The boys are kind of weirded out by the change in Adam. Usually he doesn't pay any attention to them but now all of a sudden he's trying to fix eleven years of bad parenting.
Adam asks the boys about the rabbit hunting, and Aron tells him about how he wanted to marry Abra. Cal uses the opportunity to ask about their mother's grave.
Adam thinks quickly and comes up with a story about their mother being buried across the country.
He brings up the suggestion that the family move to Salinas. Aron is really down with this idea, because Abra lives there.
After the boys go to bed Lee and Adam go over the accounts. But the talk turns to whether or not Adam should tell the boys the truth about their mother.
Lee thinks that Adam should tell them the truth, because it wouldn't be good if the boys found out that he had been lying this whole time.
Adam is reluctant.
Lee cites himself as an example; his father told him the whole gory story about his own mother. Speaking of which:
In China, Lee's father needed to pay a debt, and in the American west they were recruiting Chinese people to build the railroads. So he shipped aboard a boat bound for San Francisco. Unbeknownst to him, though, his young wife had shipped aboard too, dressed as a man.
Oh, and she was pregnant.
So Lee's parents get to California and are sent to the Sierras to build tunnels. Lee's mother had to keep her identity a secret because she was the only woman in a group of women-deprived men.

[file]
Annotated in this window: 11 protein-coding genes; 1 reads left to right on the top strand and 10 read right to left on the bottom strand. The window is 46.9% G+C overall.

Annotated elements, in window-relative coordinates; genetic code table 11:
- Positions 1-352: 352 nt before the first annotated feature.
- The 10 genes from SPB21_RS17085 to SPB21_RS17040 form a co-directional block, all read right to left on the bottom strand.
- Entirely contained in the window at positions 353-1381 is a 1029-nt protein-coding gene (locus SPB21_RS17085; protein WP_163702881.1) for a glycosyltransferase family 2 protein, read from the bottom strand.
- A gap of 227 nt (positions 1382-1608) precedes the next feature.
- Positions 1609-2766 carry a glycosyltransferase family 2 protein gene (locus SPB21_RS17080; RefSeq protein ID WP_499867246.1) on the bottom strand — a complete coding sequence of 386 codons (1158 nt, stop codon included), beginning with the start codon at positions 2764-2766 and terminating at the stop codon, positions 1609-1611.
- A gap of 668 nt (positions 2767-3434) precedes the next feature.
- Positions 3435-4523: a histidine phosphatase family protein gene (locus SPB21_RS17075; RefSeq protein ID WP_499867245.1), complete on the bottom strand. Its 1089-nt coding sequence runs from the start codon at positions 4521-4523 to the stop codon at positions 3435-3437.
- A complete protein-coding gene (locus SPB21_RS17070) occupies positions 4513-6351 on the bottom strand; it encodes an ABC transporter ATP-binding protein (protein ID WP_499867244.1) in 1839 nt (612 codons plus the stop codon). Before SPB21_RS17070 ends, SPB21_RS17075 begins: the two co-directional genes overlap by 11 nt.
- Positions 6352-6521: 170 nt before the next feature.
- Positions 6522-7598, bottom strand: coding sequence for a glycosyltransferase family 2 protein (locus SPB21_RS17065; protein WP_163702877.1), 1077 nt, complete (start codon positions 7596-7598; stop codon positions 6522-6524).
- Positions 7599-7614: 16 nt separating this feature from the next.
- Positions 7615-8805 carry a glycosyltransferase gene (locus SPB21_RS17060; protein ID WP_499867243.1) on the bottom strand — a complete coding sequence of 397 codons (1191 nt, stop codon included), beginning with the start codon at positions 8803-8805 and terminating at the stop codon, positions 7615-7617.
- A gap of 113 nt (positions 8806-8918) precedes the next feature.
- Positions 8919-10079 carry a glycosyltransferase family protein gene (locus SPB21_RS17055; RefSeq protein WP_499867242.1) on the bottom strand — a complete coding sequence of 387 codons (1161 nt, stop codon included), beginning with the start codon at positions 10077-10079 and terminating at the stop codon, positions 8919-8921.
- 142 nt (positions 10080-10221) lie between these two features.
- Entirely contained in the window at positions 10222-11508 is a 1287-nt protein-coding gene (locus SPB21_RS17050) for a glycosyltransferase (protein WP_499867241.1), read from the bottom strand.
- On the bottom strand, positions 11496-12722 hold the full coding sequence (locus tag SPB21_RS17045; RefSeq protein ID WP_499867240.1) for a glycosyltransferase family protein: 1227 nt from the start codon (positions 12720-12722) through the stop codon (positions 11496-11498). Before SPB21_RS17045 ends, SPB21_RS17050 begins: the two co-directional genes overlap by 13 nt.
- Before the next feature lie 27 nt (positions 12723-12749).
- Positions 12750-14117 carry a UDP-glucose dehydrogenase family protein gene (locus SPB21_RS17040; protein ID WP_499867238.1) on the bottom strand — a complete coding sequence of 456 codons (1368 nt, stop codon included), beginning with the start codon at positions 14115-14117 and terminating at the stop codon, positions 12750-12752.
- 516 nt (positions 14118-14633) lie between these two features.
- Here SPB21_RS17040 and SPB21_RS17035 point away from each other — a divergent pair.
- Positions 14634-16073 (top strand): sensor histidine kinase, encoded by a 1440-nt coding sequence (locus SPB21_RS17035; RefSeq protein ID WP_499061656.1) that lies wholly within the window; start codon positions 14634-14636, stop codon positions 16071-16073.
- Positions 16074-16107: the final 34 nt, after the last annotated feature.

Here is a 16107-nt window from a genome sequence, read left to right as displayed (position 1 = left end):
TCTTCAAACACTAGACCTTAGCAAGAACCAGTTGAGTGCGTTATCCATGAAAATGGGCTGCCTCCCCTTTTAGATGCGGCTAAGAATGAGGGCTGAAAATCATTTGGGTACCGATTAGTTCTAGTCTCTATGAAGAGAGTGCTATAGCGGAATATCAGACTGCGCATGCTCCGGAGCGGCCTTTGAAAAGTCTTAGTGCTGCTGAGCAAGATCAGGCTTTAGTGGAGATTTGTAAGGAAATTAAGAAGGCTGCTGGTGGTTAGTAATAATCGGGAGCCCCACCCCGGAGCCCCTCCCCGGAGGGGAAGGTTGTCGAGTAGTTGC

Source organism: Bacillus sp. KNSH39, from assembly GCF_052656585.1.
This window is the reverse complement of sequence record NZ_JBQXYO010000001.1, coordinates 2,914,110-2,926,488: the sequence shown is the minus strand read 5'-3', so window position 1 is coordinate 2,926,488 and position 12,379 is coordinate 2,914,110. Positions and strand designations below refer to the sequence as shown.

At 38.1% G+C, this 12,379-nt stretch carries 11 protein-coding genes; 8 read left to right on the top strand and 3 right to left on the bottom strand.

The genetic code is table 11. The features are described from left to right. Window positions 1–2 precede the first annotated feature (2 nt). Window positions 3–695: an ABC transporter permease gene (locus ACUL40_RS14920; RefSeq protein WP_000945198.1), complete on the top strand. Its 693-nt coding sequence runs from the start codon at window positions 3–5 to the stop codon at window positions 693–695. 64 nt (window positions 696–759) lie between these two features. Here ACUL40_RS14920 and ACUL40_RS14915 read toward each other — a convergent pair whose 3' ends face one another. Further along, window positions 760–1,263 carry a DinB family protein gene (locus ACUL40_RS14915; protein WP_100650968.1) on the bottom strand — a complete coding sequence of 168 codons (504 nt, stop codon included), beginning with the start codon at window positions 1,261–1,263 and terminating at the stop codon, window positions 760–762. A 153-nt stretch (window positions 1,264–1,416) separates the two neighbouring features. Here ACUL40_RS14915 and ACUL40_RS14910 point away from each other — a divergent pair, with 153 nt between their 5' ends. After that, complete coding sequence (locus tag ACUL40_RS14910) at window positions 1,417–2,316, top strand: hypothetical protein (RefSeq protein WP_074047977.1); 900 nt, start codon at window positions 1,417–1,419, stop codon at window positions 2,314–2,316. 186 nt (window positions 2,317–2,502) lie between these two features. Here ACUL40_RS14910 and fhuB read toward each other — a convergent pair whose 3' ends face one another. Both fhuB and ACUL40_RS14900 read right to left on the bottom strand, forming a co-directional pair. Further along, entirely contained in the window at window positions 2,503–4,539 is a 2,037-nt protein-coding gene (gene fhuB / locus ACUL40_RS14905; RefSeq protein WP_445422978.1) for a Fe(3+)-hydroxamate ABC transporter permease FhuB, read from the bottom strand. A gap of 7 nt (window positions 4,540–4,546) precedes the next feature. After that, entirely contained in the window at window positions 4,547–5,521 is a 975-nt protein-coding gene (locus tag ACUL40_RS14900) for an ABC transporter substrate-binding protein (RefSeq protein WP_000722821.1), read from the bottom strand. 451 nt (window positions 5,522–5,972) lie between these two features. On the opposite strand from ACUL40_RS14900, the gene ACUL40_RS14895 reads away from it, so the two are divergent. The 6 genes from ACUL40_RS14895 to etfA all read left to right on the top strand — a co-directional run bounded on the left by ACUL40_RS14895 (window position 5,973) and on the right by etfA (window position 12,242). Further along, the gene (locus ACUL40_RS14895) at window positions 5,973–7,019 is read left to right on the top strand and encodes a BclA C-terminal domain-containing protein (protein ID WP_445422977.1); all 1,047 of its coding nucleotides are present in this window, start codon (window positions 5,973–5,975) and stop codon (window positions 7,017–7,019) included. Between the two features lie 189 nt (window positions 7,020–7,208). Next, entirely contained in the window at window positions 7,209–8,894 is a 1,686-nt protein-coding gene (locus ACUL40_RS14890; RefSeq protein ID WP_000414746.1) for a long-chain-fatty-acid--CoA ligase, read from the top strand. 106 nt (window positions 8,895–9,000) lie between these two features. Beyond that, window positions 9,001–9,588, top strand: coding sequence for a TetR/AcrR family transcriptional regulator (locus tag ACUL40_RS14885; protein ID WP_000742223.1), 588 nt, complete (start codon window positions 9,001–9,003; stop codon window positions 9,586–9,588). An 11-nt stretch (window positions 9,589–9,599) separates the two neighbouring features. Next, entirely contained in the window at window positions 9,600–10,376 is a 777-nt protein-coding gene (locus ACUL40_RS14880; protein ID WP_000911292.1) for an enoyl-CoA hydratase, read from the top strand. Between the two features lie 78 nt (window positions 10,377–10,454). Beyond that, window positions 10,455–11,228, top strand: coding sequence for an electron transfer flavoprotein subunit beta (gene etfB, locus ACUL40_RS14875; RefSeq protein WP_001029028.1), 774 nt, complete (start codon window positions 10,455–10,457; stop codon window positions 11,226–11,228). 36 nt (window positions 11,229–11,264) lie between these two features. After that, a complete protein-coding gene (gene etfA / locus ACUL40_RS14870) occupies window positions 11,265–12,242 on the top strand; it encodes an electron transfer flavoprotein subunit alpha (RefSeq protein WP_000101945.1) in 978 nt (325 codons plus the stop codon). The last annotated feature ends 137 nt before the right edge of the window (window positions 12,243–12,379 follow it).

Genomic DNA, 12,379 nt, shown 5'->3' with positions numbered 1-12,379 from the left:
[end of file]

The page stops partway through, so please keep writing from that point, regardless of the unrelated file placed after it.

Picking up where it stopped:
Lee's parents worked out a plan where they would eke out a place in the higher mountains for the baby to be born, and they started storing away rice and rags and anything they could.
At this point, Lee says that he wishes that there was a happy ending to this story. A boulder broke his father's leg, and Lee's mother went into early labor; the men in the camp went crazy and brutally raped her.
When Lee's father was finally able to crawl to her, she didn't even have eyes left. She told Lee's father to claw out the baby from her torn-up body and then she died.
But Lee says that his father always reminded him that despite what those men did, they all took the greatest care of Lee.
Adam has a new plan: he wants to write to his brother.
Easier said than done when you haven't said a word to each other in over a decade, though, so Adam pens a fairly awkward letter about how things are (glossing over the whole incident with Cathy/Kate) and invites Charles to come out west to visit.
He has a vision of Charles's dark, angry face, and tries to remember him smiling but can't. He tacks on a P.S. to the letter saying that he has always loved him.